Look Good Feel Better is a national free, non-medical, brand-neutral program dedicated to helping you face your cancer with confidence. 

While most changes in your appearance are temporary, we believe that taking control of your appearance is one of the simplest and most effective ways to boost your self-esteem and confidence while going through treatment. 

Caring for your skincare and make-up products

During cancer treatment you are at increased risk of infection, so it is important that you are conscious of how you are using and keeping your skincare and make-up products:

  • Make sure your hands are clean before applying any products.
  • Tightly close all jars, tubes, and other make-up containers.
  • Apply lotions and creams with clean cotton balls, sponges, or cotton swabs rather than dipping your fingers into jars.
  • Always check the expiry date on your products and replace them as required. Look for an illustration of a jar with a number inside it on jars, tubes or compacts. This symbol indicates the number of months the product can be used for after opening.
  • Use clean brushes or disposable applicators to apply powder-based products.
  • Do not share your cosmetics or applicators with anyone.
  • Always test new make-up products on the back of your hand or wrist first, not your face.

Sun protection

Look Good Feel Better Australia follows the Cancer Council’s recommendations in regards to sunscreen use. That is, that a minimum SPF30 broad spectrum sun protection is applied at least 20 minutes before going outdoors and re-applied at least every two hours. 
 
Sunscreen needs to be applied liberally – at least one teaspoon on each limb, front and back of the body, and half a teaspoon for the face, neck and ears. Most people apply less than half this amount, which means they get far less protection than the SPF stated on the bottle.
 
Sunscreen must always be stored in a cool and dry place under 25 degrees celsius and disposed of if past its expiry date.  No sunscreen, even if it is reapplied regularly, offers complete protection against UV radiation.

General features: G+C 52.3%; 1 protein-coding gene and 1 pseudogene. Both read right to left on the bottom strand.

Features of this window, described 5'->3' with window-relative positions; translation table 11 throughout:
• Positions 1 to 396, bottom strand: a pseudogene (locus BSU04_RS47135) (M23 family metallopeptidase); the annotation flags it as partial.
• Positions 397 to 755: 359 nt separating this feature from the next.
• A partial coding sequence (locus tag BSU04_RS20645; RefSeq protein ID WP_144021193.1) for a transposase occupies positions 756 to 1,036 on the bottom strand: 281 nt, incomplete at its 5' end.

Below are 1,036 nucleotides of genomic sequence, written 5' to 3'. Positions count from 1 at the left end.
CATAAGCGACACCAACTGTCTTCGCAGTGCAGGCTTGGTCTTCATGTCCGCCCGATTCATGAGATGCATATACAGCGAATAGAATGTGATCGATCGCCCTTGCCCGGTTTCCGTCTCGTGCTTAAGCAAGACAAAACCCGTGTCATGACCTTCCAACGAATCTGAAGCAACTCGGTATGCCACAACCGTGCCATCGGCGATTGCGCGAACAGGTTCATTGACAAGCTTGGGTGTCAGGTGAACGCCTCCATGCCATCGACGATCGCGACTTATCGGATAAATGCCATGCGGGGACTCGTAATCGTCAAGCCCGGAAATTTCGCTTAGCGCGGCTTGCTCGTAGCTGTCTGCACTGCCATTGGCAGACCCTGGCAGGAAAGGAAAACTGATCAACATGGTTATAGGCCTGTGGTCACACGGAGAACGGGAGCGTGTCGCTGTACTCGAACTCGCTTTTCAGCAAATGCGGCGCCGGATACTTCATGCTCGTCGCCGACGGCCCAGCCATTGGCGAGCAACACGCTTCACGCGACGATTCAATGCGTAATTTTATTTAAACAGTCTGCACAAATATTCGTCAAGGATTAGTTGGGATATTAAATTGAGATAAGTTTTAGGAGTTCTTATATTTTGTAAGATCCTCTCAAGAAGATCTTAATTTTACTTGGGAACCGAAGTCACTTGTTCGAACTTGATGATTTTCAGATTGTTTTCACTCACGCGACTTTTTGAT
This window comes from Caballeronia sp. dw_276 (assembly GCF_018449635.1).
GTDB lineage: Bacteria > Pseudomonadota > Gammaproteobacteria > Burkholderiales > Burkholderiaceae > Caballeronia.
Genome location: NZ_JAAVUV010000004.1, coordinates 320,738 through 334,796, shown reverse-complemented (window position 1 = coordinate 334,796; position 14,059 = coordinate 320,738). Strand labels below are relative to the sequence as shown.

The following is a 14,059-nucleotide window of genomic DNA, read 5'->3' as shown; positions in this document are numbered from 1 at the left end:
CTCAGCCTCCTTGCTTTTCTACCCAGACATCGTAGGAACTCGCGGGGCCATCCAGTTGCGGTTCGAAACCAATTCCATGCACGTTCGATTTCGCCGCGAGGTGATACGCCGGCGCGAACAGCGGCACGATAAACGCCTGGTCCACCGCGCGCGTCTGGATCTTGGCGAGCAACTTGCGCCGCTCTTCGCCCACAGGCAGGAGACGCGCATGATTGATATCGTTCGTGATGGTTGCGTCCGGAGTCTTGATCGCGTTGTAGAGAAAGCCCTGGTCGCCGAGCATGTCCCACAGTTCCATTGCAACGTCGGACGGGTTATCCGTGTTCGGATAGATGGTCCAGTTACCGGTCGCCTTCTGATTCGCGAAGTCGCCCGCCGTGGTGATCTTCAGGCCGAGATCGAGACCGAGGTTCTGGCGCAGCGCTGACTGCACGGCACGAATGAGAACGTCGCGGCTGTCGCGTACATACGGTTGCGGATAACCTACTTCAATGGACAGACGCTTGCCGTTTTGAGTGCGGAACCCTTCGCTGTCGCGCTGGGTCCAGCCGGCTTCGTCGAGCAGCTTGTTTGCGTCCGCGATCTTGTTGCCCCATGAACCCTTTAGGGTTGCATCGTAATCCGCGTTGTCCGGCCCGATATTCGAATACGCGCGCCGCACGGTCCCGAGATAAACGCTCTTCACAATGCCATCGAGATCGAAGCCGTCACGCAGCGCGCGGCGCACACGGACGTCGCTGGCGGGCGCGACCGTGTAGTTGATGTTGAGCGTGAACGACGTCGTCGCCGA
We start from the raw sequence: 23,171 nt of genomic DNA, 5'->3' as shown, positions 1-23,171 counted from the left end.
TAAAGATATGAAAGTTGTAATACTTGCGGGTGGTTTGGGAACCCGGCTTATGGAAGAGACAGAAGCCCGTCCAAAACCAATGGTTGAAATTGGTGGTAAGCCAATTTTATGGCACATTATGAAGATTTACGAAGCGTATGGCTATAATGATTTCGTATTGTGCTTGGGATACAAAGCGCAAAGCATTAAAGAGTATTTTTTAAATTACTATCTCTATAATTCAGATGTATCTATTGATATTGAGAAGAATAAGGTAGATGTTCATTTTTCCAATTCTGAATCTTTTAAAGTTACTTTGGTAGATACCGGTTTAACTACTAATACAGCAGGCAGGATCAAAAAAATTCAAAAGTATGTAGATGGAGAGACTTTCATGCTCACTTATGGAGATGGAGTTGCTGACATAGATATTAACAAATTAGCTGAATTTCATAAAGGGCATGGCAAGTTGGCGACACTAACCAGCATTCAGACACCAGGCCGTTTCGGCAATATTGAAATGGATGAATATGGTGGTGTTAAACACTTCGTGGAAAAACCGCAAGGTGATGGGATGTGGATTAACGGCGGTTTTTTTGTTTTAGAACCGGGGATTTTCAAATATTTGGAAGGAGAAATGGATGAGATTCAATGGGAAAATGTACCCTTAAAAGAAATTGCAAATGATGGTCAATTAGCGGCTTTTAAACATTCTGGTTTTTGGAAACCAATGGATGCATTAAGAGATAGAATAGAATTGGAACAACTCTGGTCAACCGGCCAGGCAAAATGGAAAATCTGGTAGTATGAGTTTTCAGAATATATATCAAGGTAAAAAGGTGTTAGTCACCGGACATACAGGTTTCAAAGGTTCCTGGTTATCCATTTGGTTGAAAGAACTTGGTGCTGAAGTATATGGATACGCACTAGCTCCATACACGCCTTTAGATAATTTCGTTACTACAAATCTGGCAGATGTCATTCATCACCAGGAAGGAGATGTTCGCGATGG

Always use sunscreen in conjunction with other forms of sun protection like clothing that covers as much skin as possible, a hat, sunglasses and seek shade when outdoors.
The Cancer Council also recommends patch testing of sunscreen prior to first time use. Patch testing is especially important for those undergoing cancer treatment, as skin can be particularly sensitive during this time. 
 
How do sunscreens work?
 
Sunscreens either absorb or reflect UV radiation.  Sunscreens do this via ingredients called ‘UV filters’. There are two main types of sunscreens:
 
  • chemical sunscreens (that most of us are used to) absorb UV rays and must be applied on clean, dry skin before moisturiser, and take 20 minutes to work

  • physical sunscreens (like zinc) reflect UV rays and as their name suggests, provide a physical barrier. They are applied to the skin after other skin care, and before make-up

A sunscreen may contain one or both types of UV filters, since different filters are effective against different UV wavelengths.
 
What does broad spectrum mean?
 
The sun produces two types of UV radiation that can damage the skin: UVA and UVB. Broad-spectrum sunscreens provide protection from both types of radiation. Broad spectrum performance is determined by an internationally recognised test procedure.
 
Please also note that all primary sunscreens on the Australian market are subject to rigorous safety checks by the Therapeutic Goods Administration (TGA) and must additionally meet mandatory quality and performance tests specified by Australian Standards.
 
For more information visit: 
 
Consult your health professional if you have any questions or concerns.
 

Practical guides

We’ve put together some guides to help you take control of the most common appearance-related side-effects of treatment: